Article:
Environmental activists have long criticized the production of tar-sands oil; this especially dirty form of fuel demands tons of energy to obtain and results in high greenhouse gas emissions, not to mention the toxic wastelands its extraction leaves behind. But a new report, “Tar Sands Pipeline Safety Risks” (PDF), looks more closely at the environmental costs associated with the oil’s transportation—which might soon run straight down the middle of the continent. A proposed TransCanada pipeline, the Keystone XL, would carry billions of gallons of crude tar sands oil from Canada into the US. This raw oil—more corrosive, volatile, and acidic than the upgraded synthetic tar-sands oil we’ve become used to—would flow from Alberta to Houston, through some valuable wetlands and aquifers in the Midwest.
What worries the report’s contributors, including the NRDC and the Sierra Club, are the risks associated with pumping raw tar-sands oil through pipelines meant for more processed oil. Normally, the raw form of tar-sands oil (bitumen) goes through an upgrade and reaches the US as synthetic crude oil, a product similar to the conventional stuff. But more and more, refineries are skipping this upgrade process and sending their oil off as something referred to as DilBit, which could pose greater risks to pipeline integrity because it’s more corrosive, makes for nastier spills, and causes leaks that may be harder to detect. And the fact the Keystone XL would transport DilBit—up to 900,000 barrels a day through 1,600 miles of pipeline—means the center of the country would be especially vulnerable to a toxic spill of BP-like proportions.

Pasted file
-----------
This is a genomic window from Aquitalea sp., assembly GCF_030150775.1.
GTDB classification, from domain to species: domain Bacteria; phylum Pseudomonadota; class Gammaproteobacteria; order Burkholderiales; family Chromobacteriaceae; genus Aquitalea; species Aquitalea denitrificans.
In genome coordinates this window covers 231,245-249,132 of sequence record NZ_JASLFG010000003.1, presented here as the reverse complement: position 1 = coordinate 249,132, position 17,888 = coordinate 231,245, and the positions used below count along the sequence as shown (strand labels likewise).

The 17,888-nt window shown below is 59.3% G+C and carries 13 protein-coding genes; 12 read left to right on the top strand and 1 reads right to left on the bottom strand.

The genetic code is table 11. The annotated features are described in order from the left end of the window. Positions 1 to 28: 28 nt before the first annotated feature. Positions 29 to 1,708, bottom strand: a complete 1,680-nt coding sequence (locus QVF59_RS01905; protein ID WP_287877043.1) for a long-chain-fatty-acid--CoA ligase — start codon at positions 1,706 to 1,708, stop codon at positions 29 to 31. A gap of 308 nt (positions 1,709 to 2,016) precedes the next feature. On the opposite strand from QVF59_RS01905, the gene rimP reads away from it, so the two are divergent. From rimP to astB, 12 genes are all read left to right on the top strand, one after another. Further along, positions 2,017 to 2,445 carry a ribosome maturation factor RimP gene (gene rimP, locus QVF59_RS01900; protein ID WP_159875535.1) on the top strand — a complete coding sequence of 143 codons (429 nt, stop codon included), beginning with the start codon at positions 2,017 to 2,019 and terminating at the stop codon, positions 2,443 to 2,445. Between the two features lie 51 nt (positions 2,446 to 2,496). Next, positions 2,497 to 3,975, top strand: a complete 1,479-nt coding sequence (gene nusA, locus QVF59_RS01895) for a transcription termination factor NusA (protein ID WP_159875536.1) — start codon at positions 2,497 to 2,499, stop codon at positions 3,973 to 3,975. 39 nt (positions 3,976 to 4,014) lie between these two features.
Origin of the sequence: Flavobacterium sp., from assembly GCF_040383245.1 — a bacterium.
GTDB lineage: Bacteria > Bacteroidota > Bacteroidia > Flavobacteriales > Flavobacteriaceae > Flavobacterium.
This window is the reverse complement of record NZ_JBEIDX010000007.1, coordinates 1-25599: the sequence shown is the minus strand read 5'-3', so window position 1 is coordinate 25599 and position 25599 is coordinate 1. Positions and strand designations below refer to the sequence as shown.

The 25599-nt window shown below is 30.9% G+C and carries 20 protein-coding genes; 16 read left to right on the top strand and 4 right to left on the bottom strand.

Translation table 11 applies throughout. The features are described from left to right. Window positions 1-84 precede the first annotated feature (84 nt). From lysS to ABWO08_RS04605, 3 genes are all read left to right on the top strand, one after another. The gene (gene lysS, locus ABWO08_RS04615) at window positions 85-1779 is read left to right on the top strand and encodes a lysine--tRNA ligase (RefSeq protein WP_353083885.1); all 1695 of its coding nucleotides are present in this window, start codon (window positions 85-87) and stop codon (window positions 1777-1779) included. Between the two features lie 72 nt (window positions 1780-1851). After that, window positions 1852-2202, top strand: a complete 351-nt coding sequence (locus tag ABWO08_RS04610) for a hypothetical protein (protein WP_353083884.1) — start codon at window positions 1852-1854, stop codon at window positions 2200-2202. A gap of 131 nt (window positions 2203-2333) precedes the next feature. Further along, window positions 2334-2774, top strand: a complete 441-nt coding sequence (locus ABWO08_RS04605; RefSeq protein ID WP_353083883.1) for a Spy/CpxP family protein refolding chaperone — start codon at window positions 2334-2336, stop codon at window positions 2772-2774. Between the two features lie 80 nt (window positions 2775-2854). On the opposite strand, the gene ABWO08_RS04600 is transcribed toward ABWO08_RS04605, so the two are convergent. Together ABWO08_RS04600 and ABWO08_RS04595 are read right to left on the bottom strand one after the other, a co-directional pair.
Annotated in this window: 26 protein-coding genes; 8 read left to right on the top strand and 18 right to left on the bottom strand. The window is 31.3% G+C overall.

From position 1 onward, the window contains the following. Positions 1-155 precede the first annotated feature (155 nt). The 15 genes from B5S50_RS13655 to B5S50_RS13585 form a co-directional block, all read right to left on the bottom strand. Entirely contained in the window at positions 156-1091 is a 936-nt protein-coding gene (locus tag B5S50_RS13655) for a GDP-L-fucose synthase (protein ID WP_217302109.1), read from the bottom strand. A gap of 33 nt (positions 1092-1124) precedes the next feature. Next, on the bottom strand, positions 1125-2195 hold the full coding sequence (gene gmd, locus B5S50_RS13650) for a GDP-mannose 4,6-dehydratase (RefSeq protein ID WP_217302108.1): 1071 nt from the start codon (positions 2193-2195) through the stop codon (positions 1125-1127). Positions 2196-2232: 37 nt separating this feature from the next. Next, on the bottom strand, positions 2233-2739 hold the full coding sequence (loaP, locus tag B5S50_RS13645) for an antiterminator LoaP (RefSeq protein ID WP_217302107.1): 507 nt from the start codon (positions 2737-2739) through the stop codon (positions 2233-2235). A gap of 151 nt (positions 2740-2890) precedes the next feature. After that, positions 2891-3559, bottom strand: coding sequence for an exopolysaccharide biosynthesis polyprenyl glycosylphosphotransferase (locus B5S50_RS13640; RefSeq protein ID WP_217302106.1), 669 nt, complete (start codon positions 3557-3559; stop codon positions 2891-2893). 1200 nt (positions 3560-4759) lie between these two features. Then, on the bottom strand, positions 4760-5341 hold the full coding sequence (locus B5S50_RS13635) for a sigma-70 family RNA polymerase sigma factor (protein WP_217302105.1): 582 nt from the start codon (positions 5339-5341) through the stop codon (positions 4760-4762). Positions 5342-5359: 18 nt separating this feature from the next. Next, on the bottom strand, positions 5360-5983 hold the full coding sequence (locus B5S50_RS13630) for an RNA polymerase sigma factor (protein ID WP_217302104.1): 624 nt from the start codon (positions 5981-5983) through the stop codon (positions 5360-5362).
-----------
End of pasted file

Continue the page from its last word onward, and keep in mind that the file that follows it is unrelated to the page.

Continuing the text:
A specific concern associated with DilBit is that one of its dilutents, a type of natural gas, can form bubbles that impede the flow of oil. This is known as “column separation,” and it presents many of the same signs as a leak would. The problem is, the cure for column separation is to pump more gas down the line. But if a leak were the real cause of the slowed gas, pumping more gas would be disastrous. Case in point: Last July, when a pipeline owned by Enbridge spilled a million gallons of crude oil into Michigan’s Kalamazoo River, an initial investigation revealed that Enbridge’s data had been misinterpreted as column separation rather than a leak. It took responders hours to get to the scene to start cleaning up the oil because of this mistake.
“That example shows that [DilBit] is very tricky to work with,” says Josh Mogerman, spokesperson for the NRDC. “There just haven’t been a lot of studies on what’s necessary to contain this stuff and really monitor it well.”
TransCanada promises that its safety technology is top-notch, its spill response time unbeatable. “Each year, billions of gallons of crude oil are safely transported on pipelines,” spokesman Cunha wrote in a November statement. “The vast majority of pipeline leaks are small, with most involving less than three barrels, 80 percent of spills involve less than 50 barrels, and less than 0.5 percent of spills total more than 10,000 barrels.” But Cunha’s attempts to assure the public arrived after a year that saw the Midwest’s worst oil spill in history, not to mention the not-so-distant BP catastrophe in the Gulf.
The Department of State will not issue a final decision on the project until later in 2011. In the meantime, environmental groups are trying to dissuade Obama from approving the project by launching an ad campaign against the pipeline, releasing reports about the pipeline’s dangers, keeping count of all spills associated with the Keystone project, and promoting awareness about the territory the Keystone XL would traverse. Among the locations it would cross through: the fragile Ogallala Aquifer, which provides a third of the nation’s irrigation water; the Platte River, a stopping point for the endangered Whooping Crane; and the Deep Fork Wildlife Area, home to Bald Eagles and bobcats, in Oklahoma.
An earlier version of this article incorrectly stated that the Enbridge Spill released a million barrels of crude into the Kalamazoo River. It should have said a million gallons. We regret the error, and have since corrected it.